Biological Sciences Building tops out
The final steel beam for the new Biological Science Building was signed before being hoisted into place during the building's topping out ceremony, a traditional builder's rite, on July 20, 2016.
Dean of the College of Literature, Science and the Arts Andrew Martin was joined by Professor and Chair of the Department of Ecology and Evolutionary Biology Diarmaid Ó Foighil, Professor and Chair of Molecular, Cellular, and Developmental Biology Robert Denver, architects, and other attendees including members of the construction crew, in signing the beam and celebrating the milestone.
“Signing the final beam was a fun experience,” said Ó Foighil. “Completion of the new building’s steel skeleton represents the end of the first major phase of construction. Right now, they’re starting to insert glass windows in the first atrium, separating the western and central towers, and the building is on schedule for a fall 2017 completion. It’s going to be spectacular.”
A small but meaningful potted evergreen tree sat beside a waving American flag atop the crowning beam. According to folklore, the practice of topping out a new building harkens back to the ancient Scandinavian religious ceremony of placing a tree on top of new timber-frame buildings. This was believed to mollify tree-dwelling spirits displaced by a building’s construction. The rite migrated to England, Northern Europe, the Americas and is now celebrated worldwide. Nowadays, a tree or leafy branch is placed on the topmost wood or iron beam. And, as climbers and astronauts mark their peaks of adventure, ironworkers likewise signify their ascent to the top of a new building with a flag. Of course, there are other stories behind the topping out ceremony, but the Scandinavian tale appears to be the most common.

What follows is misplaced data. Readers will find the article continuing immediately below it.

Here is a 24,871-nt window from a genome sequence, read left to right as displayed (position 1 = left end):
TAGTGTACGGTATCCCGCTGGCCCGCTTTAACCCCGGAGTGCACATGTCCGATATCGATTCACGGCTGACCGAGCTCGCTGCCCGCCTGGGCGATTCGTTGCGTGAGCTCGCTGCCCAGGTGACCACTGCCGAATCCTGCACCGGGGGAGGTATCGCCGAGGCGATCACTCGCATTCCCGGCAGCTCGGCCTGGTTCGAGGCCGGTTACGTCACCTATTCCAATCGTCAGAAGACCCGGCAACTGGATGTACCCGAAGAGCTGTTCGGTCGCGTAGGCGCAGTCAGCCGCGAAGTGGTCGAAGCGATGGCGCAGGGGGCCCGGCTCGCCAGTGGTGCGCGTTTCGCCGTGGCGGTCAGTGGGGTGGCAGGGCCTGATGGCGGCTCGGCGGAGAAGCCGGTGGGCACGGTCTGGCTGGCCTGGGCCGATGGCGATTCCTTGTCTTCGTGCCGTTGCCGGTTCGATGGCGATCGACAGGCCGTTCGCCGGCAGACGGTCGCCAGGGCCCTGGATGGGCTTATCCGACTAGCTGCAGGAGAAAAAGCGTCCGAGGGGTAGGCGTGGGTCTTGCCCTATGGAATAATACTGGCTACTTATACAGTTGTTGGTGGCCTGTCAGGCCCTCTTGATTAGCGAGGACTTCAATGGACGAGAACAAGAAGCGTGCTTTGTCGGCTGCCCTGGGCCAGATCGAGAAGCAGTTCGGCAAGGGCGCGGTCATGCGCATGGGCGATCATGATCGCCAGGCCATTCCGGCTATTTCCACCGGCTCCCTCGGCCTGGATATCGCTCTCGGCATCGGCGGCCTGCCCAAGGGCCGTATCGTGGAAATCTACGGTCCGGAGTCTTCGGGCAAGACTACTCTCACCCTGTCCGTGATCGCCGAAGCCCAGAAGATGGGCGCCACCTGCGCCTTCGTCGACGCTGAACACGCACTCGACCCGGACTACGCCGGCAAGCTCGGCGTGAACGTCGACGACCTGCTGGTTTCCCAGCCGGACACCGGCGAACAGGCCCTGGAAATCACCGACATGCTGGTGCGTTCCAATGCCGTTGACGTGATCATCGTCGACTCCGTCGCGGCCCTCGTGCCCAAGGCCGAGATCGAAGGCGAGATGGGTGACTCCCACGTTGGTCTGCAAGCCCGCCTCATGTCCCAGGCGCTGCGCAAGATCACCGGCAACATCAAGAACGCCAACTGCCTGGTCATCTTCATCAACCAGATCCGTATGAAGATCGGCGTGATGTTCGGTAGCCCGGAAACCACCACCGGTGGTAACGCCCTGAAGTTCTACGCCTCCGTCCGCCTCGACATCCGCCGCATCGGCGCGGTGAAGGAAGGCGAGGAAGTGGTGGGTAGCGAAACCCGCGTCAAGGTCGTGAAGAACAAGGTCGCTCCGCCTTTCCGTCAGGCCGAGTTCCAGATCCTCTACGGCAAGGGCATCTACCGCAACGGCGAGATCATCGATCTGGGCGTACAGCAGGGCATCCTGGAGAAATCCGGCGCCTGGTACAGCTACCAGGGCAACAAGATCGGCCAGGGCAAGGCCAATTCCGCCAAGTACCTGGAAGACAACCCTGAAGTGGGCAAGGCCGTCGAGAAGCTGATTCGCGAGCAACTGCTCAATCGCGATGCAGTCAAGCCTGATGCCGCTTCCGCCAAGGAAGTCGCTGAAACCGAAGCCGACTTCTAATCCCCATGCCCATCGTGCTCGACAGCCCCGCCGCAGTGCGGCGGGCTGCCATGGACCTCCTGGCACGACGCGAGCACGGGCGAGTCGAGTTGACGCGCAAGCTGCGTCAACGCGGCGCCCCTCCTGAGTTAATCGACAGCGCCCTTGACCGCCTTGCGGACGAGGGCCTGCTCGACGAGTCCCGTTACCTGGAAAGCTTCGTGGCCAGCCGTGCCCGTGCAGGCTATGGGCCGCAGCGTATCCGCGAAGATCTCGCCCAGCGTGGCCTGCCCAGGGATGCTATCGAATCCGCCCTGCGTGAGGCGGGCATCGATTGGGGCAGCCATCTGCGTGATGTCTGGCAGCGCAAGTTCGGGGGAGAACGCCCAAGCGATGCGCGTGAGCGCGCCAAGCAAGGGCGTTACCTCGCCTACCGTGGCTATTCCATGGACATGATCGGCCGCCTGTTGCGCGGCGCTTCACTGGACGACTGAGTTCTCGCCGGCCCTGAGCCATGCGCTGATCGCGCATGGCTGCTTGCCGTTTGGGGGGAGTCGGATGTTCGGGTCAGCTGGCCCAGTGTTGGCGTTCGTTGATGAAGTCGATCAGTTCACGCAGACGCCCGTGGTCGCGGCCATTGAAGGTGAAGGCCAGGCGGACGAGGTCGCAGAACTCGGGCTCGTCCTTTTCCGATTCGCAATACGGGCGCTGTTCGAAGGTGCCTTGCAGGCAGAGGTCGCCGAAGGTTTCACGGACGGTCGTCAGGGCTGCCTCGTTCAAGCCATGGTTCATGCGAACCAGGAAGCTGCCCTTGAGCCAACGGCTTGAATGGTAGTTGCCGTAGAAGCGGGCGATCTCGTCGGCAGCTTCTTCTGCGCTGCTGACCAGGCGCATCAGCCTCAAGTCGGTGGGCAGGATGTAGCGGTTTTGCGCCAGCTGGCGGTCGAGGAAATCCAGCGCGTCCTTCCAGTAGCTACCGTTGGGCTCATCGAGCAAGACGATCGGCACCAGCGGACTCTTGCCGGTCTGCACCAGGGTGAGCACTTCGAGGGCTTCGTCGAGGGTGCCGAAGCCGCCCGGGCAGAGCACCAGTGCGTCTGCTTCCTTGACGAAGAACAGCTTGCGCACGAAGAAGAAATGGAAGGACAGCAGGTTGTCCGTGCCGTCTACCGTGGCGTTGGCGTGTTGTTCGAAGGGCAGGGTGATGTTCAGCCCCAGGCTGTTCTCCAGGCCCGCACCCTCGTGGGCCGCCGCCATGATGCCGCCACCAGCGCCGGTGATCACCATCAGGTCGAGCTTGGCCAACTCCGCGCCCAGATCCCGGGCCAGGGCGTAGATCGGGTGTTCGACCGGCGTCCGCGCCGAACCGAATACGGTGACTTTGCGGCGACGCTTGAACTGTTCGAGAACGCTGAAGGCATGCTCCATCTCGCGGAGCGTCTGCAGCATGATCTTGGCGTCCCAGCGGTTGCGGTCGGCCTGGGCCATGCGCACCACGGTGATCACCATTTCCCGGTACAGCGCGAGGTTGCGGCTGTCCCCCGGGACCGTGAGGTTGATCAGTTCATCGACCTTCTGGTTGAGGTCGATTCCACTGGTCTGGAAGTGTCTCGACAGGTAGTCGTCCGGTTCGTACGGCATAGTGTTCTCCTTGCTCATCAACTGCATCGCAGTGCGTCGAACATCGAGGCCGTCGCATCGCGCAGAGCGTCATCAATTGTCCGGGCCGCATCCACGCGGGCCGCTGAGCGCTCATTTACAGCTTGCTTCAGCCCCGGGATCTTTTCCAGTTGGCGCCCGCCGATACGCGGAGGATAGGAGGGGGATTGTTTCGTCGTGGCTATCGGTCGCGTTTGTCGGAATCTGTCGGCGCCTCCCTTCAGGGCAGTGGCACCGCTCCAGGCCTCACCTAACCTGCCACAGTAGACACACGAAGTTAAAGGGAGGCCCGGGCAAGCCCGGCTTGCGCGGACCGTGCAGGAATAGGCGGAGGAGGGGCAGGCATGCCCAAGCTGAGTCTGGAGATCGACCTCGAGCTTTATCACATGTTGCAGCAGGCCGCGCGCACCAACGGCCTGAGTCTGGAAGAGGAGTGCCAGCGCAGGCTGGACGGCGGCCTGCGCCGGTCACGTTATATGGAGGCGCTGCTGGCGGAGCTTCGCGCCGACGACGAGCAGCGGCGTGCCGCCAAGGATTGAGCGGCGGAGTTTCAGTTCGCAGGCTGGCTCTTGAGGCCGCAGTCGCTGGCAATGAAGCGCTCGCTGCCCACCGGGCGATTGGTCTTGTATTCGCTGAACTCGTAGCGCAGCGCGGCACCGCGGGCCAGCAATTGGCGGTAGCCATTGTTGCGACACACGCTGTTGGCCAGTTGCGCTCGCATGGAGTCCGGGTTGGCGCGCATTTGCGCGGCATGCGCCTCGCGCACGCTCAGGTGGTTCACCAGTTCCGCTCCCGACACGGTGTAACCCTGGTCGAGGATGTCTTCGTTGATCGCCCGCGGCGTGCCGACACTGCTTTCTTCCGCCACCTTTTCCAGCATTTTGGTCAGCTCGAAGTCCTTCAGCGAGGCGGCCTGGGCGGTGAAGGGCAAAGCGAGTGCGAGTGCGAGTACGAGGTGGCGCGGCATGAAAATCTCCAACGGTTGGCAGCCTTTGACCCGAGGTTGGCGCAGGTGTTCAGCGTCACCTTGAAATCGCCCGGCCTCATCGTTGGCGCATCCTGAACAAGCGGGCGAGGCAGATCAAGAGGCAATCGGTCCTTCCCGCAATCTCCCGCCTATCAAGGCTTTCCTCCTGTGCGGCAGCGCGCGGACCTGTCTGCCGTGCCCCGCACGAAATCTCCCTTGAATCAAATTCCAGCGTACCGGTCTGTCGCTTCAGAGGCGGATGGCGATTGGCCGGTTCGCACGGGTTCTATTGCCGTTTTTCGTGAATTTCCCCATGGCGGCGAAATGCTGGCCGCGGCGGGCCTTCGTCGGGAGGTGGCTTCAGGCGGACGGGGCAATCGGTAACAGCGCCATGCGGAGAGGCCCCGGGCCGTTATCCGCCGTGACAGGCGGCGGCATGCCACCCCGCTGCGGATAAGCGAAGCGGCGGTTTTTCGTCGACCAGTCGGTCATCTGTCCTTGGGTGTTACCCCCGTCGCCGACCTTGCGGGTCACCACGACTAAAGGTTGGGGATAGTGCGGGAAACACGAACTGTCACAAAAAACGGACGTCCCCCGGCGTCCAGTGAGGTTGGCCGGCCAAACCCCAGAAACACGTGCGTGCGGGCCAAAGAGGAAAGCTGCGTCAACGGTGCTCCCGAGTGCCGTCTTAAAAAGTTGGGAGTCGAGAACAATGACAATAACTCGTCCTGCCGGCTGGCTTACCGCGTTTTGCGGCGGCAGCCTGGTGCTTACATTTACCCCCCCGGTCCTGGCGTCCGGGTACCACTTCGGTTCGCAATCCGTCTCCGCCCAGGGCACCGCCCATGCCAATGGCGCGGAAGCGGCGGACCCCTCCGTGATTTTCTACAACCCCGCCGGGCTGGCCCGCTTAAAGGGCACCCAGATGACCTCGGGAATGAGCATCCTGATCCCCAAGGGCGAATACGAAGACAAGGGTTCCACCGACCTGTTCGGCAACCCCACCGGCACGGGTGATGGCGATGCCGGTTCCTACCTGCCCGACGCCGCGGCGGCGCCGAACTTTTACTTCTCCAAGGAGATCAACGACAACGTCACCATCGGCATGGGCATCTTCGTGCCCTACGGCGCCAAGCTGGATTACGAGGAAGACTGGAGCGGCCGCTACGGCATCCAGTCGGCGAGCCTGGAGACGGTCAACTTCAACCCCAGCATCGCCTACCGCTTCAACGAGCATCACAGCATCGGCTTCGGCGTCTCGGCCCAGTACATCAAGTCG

The building will house classrooms, research laboratories, offices and four museums.
Watch progress via live web cameras.
Read more in the University Record. Recently in the University Record (click on Biological Sciences Building link near the top).
Image credits: Suzanne Tainter and Robert Denver.